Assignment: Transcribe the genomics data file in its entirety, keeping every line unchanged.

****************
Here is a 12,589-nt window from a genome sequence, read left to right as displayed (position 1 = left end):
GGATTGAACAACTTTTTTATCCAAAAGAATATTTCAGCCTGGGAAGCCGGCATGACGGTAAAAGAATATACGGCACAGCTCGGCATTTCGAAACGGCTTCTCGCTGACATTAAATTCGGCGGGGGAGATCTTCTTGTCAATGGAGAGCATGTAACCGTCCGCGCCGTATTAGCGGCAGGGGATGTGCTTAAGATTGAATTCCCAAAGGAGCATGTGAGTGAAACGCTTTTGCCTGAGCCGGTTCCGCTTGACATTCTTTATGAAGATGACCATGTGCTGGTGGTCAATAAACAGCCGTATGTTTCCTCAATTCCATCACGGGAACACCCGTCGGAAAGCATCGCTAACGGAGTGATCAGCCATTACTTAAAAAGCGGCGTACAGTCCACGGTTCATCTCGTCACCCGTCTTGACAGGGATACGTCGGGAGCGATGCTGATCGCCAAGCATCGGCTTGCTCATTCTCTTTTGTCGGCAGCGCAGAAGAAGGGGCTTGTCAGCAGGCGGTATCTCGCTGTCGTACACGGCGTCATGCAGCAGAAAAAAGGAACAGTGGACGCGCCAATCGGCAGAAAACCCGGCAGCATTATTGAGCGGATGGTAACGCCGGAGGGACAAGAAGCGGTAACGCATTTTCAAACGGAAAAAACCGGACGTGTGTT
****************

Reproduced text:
Here is a 12,589-nt window from a genome sequence, read left to right as displayed (position 1 = left end):
GGATTGAACAACTTTTTTATCCAAAAGAATATTTCAGCCTGGGAAGCCGGCATGACGGTAAAAGAATATACGGCACAGCTCGGCATTTCGAAACGGCTTCTCGCTGACATTAAATTCGGCGGGGGAGATCTTCTTGTCAATGGAGAGCATGTAACCGTCCGCGCCGTATTAGCGGCAGGGGATGTGCTTAAGATTGAATTCCCAAAGGAGCATGTGAGTGAAACGCTTTTGCCTGAGCCGGTTCCGCTTGACATTCTTTATGAAGATGACCATGTGCTGGTGGTCAATAAACAGCCGTATGTTTCCTCAATTCCATCACGGGAACACCCGTCGGAAAGCATCGCTAACGGAGTGATCAGCCATTACTTAAAAAGCGGCGTACAGTCCACGGTTCATCTCGTCACCCGTCTTGACAGGGATACGTCGGGAGCGATGCTGATCGCCAAGCATCGGCTTGCTCATTCTCTTTTGTCGGCAGCGCAGAAGAAGGGGCTTGTCAGCAGGCGGTATCTCGCTGTCGTACACGGCGTCATGCAGCAGAAAAAAGGAACAGTGGACGCGCCAATCGGCAGAAAACCCGGCAGCATTATTGAGCGGATGGTAACGCCGGAGGGACAAGAAGCGGTAACGCATTTTCAAACGGAAAAAACCGGACGTGTGTT